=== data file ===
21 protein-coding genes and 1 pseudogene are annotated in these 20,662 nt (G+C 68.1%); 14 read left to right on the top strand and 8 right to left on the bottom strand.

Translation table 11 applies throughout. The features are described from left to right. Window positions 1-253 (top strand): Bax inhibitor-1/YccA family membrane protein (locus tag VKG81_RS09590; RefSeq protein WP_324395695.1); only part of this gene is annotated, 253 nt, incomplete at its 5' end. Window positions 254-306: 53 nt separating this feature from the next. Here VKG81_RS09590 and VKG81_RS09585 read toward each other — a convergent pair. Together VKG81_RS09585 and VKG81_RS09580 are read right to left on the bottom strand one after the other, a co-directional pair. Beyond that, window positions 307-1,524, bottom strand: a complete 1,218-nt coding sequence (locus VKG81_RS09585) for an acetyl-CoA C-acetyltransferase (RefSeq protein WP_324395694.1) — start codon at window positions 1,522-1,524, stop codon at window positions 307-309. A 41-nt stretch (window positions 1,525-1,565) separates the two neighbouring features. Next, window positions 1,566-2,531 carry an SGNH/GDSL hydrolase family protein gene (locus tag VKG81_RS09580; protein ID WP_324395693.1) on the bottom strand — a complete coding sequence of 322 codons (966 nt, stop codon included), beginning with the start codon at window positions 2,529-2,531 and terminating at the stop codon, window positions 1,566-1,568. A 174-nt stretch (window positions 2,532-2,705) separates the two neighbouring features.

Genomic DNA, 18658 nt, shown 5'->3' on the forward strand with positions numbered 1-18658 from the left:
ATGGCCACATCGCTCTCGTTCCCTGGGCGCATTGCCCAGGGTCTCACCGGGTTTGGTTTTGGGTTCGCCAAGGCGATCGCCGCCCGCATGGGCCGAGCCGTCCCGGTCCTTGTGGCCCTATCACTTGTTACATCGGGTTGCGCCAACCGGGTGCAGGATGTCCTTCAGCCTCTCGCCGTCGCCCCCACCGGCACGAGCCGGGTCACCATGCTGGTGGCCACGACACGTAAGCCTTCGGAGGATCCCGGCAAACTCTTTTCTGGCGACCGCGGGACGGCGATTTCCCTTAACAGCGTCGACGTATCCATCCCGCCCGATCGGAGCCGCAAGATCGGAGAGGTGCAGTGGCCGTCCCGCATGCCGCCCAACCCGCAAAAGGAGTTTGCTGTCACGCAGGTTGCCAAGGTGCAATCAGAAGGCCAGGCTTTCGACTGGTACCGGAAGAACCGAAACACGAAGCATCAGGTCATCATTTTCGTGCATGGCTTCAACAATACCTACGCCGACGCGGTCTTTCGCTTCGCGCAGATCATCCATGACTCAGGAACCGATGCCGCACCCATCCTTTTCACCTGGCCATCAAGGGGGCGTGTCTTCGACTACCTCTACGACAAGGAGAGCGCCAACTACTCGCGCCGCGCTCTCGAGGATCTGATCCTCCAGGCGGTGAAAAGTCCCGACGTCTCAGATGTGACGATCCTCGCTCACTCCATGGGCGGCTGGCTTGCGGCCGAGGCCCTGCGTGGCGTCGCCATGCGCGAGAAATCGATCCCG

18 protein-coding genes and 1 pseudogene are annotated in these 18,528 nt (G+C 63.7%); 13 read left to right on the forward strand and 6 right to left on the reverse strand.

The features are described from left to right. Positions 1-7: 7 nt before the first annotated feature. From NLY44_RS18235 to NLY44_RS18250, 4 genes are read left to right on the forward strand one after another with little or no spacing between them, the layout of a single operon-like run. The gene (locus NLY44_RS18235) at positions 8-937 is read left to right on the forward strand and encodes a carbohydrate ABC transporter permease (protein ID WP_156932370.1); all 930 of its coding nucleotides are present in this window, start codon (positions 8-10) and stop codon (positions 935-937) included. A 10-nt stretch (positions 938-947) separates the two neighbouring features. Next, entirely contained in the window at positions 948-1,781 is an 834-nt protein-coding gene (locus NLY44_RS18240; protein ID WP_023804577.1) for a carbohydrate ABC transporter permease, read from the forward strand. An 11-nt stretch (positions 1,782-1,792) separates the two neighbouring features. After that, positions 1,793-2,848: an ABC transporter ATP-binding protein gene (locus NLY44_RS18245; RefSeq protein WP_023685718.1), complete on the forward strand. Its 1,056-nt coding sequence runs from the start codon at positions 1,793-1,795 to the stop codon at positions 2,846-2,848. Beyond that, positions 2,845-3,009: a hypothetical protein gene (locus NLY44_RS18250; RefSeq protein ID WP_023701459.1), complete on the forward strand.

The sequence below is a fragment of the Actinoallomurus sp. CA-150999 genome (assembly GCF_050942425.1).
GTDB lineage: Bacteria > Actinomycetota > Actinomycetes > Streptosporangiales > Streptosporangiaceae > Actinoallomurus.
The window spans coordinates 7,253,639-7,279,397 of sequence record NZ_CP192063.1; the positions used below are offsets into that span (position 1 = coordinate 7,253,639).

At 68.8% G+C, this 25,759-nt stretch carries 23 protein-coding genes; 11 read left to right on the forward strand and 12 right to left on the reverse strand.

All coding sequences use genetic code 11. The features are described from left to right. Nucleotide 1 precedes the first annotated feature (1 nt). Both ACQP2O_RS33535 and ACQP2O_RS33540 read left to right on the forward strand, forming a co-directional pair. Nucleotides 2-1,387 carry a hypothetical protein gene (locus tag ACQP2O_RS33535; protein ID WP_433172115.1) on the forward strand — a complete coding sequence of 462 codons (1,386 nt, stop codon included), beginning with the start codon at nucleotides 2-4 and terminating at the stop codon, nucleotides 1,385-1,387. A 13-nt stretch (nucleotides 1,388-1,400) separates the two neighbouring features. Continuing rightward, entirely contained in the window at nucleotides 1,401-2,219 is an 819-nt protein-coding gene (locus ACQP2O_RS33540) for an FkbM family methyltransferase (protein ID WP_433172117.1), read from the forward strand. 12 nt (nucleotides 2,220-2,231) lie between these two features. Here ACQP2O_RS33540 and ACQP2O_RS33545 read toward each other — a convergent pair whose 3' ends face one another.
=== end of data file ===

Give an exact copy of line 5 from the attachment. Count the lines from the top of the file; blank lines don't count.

18 protein-coding genes and 1 pseudogene are annotated in these 18,528 nt (G+C 63.7%); 13 read left to right on the forward strand and 6 right to left on the reverse strand.